Changing Prices on Amazon.com Driving You Crazy? 3 Ways to Regain Your Sanity.

by Nindo Mom on June 16, 2011

Today’s Phenomenon: The Never-ending Roller Coaster of Retail Pricing

Have you ever noticed that the prices at your favorite retailer are in a constant state of flux? This is true regardless of whether you’re  talking about a big-box, general merchandise store like Wal-mart or Target, a grocery store like Giant Food or Safeway, or a specialty store like Borders or Home Depot. You can go in one day and find a great price on an item you’ve been shopping for–and *POOF* it’s gone the next day. And it’s not just a matter of the item going off sale: retail stores are always changing their prices–even prices for items not featured by the store as being “on sale” are constantly in flux. The pricing on Amazon.com follows this pattern of constant change, as well.

How to Find the Best Deal on Amazon.com

1. Say “YES” to Email from Amazon

In the settings category of your Amazon.com, go to the section for email notifications from Amazon.com and make sure you’ve OPTED IN to receiving Amazon marketing emails. Then, make sure you’re signed up to receive daily notification of  Amazon Gold Box Deals. This will enable you to conveniently learn about Amazon’s featured Gold Box Deal item each day–just by checking your email in-box.

2. Gold Box Deals are Your Friend–and As Such, Should be Visited Frequently

Check Amazon Gold Box Deals page each morning. Because even if you’re subscribed to receive daily notification of Amazon’s featured deal, you have to check the limited-time  Gold Box Deals directly on Amazon’s Website. (And from my experience, the hourly deals tend to offer much better savings than the featured deal.)

I have found some truly amazing deals on a variety of items in Amazon’s hourly Gold Box Deals section–which has saved me quite a bit on gifts, as well as consumable items I normally buy.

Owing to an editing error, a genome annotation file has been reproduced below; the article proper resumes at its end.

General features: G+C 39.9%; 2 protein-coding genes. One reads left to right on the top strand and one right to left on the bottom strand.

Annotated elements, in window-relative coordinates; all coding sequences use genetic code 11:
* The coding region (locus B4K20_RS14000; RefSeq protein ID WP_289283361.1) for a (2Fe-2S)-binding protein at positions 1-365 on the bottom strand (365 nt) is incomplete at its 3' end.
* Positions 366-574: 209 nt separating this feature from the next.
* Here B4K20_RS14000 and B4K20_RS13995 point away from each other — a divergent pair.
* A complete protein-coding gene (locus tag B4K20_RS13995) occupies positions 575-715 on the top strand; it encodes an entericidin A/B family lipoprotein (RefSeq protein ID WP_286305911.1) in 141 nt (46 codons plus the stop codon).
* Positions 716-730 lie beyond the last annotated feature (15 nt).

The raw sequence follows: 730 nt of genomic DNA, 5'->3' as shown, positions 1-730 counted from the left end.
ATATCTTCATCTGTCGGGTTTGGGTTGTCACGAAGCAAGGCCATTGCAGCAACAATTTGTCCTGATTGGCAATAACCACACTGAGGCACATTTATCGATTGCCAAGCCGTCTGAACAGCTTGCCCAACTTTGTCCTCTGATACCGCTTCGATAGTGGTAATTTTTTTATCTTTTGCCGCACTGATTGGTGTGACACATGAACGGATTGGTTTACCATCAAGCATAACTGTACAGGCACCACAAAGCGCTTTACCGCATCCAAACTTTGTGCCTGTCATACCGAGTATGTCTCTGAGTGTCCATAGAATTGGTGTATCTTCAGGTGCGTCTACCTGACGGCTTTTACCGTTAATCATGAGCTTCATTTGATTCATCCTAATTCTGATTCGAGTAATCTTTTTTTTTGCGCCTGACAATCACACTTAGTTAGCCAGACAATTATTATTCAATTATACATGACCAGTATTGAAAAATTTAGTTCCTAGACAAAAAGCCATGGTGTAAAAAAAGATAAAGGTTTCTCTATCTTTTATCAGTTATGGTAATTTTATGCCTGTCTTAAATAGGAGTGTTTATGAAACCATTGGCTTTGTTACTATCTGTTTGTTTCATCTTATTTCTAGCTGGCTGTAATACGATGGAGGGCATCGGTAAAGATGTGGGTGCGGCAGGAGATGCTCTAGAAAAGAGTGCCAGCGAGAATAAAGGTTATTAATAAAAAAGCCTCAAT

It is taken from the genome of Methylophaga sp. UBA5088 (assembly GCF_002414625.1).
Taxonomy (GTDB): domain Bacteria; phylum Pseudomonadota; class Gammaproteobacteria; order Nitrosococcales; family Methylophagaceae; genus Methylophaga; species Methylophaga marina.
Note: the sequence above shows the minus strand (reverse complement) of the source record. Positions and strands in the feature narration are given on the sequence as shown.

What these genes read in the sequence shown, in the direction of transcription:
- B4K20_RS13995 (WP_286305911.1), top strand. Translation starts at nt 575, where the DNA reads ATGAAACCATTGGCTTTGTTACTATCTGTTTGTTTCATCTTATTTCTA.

Keep in mind that for Amazon’s Gold Box Deals with a time limit, you must complete your purchase–not merely place the item in your cart–to get the Deal price. And most of these items are offered in limited supply–which means that you shouldn’t delay making your purchase if you know the item is something you want. (Extremely popular items have been known to sell out in just a couple of minutes–at least, at the special Deal price.)

3. A Little-Known–and HIGHLY VALUABLE Resource: CamelCamelCamel.com

This website may have a funny name, but it’s a super-easy way to sign up for instant emails when the Amazon item of your choice hits the price point of your choosing.  I use this service when I have a specific amount in mind that I’m willing to pay for an item–and I happen to not be in a hurry to get it.

It’s true that Amazon’s price for an item may never drop to the point you have in mind. But with CamelCamelCamel.com, you can easily set up MULTIPLE price points for an item at which you’d like to be notified. That way, you have the option to purchase the item at a slightly higher price than you initially intended if you decide to do so.

Camelcamelcamel.com is free to use. (They get their money from Amazon, in the form of a commission, if you decide to click through one of their Amazon product links and make a purchase.) This site is an awesome resource that allows you to research Amazon’s price history for any item in their inventory–so you’ll know for sure how good Amazon’s current price really is.

There are occasionally instances when Amazon’s Gold Box price for an item IS ACTUALLY HIGHER than a “regular” price in past months: with CamelCamelCamel, you can check out a product’s price history to make sure the Gold Box price is actually the best deal to be had. (If Amazon has offered the product at a lower price within the last 12 months or so, I might decide to hold off on my purchase to see if the price drops down to that level again–but it all depends on my timetable for needing the product.)

When Amazon.com Is Not Cheapest . . .

For the products that I buy, Amazon.com is cheaper on most things. However, there are certain items–and categories of items–that Amazon seems to have higher prices for than I can find at my local Target, Wal-mart, Staples, etc.

Items that may be more expensive on Amazon than at local retail stores:

  • certain office products
  • consumable paper products such as toilet paper and paper towels
  • some food and beverage products
  • items sold by third-party sellers, regardless of whether they’re fulfilled by Amazon or shipped directly to consumer from the seller

For many consumers, it may still be worth purchasing items from Amazon that are priced higher than local stores simply because of the convenience of shopping online.   This is especially true for individuals who have transportation issues–or just a lack of time.

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